A Lie of the Mind

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A Lie of the Mind
Written bySam Shepard
CharactersBaylor
Jake
Lorraine
Mike
Beth
Frankie
Meg
Sally
Date premiered5 December 1985
Place premieredPromenade Theater
New York City, New York
Original languageEnglish
SubjectTwo families torn apart by tragedy
GenreDrama
 
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A Lie of the Mind
Written bySam Shepard
CharactersBaylor
Jake
Lorraine
Mike
Beth
Frankie
Meg
Sally
Date premiered5 December 1985
Place premieredPromenade Theater
New York City, New York
Original languageEnglish
SubjectTwo families torn apart by tragedy
GenreDrama

A Lie of the Mind is a play written by Sam Shepard, first staged at the off-Broadway Promenade Theater on 5 December 1985. The play was directed by Shepard himself with stars Harvey Keitel as Jake, Amanda Plummer as Beth, Aidan Quinn as Frankie, Geraldine Page as Lorraine, and Will Patton as Mike. The music was composed and played by the North Carolina bluegrass group the Red Clay Ramblers.

Some critics consider the play the conclusion of a quintet which includes Shepard's Family Trilogy: Curse of the Starving Class (1976), Buried Child (1979), and True West (1980), plus Fool for Love (1983).[1]

Plot synopsis[edit]

Told in three acts set in the gritty American West, the story alternates between two families after a severe incident of spousal abuse leaves all their lives altered until the final collision at an isolated cabin. The two families, one composed of Baylor, Meg, Beth, and Mike, the other composed of Lorraine, Sally, Frankie, and Jake are connected by the marriage of Jake and Beth, whose beating and subsequent hospitalization at the hands of Jake initiates the beginning of the play. Exploring family dysfunction and the nature of love, the play follows Jake as he searches for meaning after Beth, and her family, as they struggle with Beth's brain damage.[2]

Production history[edit]

A Lie of the Mind was first produced at the Promenade Theatre in New York City on 5 December 1985. The cast was as follows:[3]

Revival[edit]

In winter 2010, the first major Off-Broadway revival of A Lie of the Mind was staged by the New Group at the Acorn Theatre.[4][5] Ethan Hawke directed the production with an ensemble cast featuring Keith Carradine (Baylor), Josh Hamilton (Frankie), Marin Ireland (Beth), Laurie Metcalf (Meg), Alessandro Nivola (Jake), Maggie Siff (Sally), Frank Whaley (Mike), and Karen Young (Lorraine; Sally in the 1985 production).[4][6] The show began previews on January 29, 2010, with limited engagement from February 18 to March 20, 2010.[5] It was nominated for five Lucille Lortel Awards including Outstanding Revival,[7] and two Drama Desk Awards including Outstanding Director of a Play.[8] The cast was featured on The New Yorker's list of the Best Performers of 2010.[9]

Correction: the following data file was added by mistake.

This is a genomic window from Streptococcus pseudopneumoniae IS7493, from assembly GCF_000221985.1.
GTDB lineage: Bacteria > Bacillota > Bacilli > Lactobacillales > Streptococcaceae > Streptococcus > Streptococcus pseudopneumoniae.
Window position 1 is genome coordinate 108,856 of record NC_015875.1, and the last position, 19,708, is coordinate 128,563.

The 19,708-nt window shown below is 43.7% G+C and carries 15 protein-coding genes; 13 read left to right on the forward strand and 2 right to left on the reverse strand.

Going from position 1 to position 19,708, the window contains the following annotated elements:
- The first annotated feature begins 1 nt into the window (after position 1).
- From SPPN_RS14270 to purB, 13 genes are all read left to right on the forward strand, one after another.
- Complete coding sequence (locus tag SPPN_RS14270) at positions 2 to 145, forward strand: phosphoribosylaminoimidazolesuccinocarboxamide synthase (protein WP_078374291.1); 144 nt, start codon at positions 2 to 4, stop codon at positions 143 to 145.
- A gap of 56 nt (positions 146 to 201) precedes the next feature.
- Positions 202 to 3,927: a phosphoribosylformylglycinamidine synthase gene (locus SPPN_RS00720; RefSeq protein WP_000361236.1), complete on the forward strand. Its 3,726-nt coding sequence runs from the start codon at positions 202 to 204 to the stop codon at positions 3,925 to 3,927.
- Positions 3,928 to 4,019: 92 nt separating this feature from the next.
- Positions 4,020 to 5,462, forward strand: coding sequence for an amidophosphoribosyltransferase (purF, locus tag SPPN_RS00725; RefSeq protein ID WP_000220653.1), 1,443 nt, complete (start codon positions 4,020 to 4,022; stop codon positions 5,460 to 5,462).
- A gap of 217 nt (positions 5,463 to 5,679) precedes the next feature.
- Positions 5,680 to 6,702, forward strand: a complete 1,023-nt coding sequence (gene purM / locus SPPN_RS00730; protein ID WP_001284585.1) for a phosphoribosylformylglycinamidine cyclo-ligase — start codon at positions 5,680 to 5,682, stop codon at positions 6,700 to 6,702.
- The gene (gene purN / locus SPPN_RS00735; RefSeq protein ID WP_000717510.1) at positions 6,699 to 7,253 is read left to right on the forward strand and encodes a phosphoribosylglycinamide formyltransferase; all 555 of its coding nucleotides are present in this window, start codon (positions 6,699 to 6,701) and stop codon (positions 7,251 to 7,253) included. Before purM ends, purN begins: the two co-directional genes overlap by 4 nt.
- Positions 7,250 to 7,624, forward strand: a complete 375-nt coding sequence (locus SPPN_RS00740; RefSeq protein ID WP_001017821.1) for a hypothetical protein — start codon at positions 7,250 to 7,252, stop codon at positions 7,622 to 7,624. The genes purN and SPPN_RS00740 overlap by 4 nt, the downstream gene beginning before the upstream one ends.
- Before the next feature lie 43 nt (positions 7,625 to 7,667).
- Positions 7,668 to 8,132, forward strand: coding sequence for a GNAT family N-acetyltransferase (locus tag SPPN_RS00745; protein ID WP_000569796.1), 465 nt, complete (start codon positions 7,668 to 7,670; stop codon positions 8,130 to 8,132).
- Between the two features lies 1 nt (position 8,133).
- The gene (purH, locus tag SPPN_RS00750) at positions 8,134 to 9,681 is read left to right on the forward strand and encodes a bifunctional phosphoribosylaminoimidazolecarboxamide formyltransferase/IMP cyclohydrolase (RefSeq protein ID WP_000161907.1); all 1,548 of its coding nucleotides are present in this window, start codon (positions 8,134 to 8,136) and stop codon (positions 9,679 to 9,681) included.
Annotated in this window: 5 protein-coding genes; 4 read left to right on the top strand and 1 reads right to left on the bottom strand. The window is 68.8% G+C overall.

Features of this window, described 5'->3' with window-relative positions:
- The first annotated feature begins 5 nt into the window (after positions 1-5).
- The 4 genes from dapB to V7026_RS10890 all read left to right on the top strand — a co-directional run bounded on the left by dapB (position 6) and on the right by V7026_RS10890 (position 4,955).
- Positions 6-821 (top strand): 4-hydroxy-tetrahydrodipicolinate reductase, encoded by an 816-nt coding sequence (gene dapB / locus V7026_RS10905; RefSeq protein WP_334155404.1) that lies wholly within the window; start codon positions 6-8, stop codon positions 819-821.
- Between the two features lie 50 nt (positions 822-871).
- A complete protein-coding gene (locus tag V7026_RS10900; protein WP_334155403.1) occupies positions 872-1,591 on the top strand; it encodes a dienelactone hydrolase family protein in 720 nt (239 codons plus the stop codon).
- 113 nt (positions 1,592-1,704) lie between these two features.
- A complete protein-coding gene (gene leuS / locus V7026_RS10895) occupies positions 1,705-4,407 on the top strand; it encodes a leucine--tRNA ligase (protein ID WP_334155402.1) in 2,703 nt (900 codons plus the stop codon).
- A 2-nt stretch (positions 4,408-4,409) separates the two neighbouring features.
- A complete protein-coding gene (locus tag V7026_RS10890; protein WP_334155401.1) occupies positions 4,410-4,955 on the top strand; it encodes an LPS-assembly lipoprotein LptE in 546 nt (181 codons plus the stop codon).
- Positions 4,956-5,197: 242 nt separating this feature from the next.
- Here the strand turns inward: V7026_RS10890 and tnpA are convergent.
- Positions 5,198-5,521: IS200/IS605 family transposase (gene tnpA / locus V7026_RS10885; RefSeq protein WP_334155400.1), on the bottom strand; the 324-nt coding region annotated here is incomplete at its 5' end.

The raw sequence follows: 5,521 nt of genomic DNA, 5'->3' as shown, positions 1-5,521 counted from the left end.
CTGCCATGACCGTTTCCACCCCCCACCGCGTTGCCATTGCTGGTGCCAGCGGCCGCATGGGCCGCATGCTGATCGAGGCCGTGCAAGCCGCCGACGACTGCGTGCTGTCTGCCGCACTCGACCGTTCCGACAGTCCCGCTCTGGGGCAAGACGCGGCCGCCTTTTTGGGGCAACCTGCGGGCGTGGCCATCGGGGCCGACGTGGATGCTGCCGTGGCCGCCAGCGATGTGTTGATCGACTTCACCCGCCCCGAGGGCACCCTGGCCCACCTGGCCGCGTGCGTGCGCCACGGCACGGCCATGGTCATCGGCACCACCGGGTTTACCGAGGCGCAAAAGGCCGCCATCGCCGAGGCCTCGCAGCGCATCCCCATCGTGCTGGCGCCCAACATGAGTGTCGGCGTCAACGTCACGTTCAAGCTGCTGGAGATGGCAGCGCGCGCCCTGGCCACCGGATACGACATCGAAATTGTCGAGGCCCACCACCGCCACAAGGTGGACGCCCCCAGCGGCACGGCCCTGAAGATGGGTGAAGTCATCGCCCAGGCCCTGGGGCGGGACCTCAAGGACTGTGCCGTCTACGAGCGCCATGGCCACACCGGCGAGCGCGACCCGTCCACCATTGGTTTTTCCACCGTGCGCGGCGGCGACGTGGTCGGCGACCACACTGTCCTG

Awards and nominations[edit]

References[edit]

  1. ^ Roudané, Matthew (2002). The Cambridge Companion to Sam Shepard. Cambridge University Press, ISBN 9780521777667
  2. ^ PJ Butler (2003-09-21). "A Lie of the Mind: Shattered Parts Are Swept Away". TheaterScene.net. Retrieved 2008-09-11. 
  3. ^ Gary M. Grant (2008). "A Lie of the Mind: Production notes". Bucknell University Theatre and Dance. Archived from the original on 5 September 2008. Retrieved 2008-09-08. 
  4. ^ a b Healy, Patrick (2010-01-27). "New Search for the Truth in ‘A Lie’". The New York Times. Retrieved 2010-02-11. 
  5. ^ a b Hernandez, Ernio (2010-01-29). "Carradine, Metcalf and Hamilton Lead Starry Cast of Shepard's Lie of the Mind Off-Broadway". Playbill. Archived from the original on 2 February 2010. Retrieved 2010-02-11. 
  6. ^ Brantley, Ben (2010-02-19). "Theatre Review - 'A Lie of the Mind' - NYTimes.com". The New York Times. Retrieved 2010-02-19. 
  7. ^ Healy, Patrick (2010-04-01). "Lucille Lortel Nominees Announced". The New York Times. Archived from the original on 4 April 2010. Retrieved 2010-04-02. 
  8. ^ Gans, Andrew (2010-05-03). "Drama Desk Award Nominations Announced; Ragtime and Scottsboro Top List". Playbill. Archived from the original on 6 May 2010. Retrieved 2010-05-04. 
  9. ^ Als, Hilton (2010-12-17). "The Best Performers of 2010". The New Yorker. Retrieved 2011-02-07. 

External links[edit]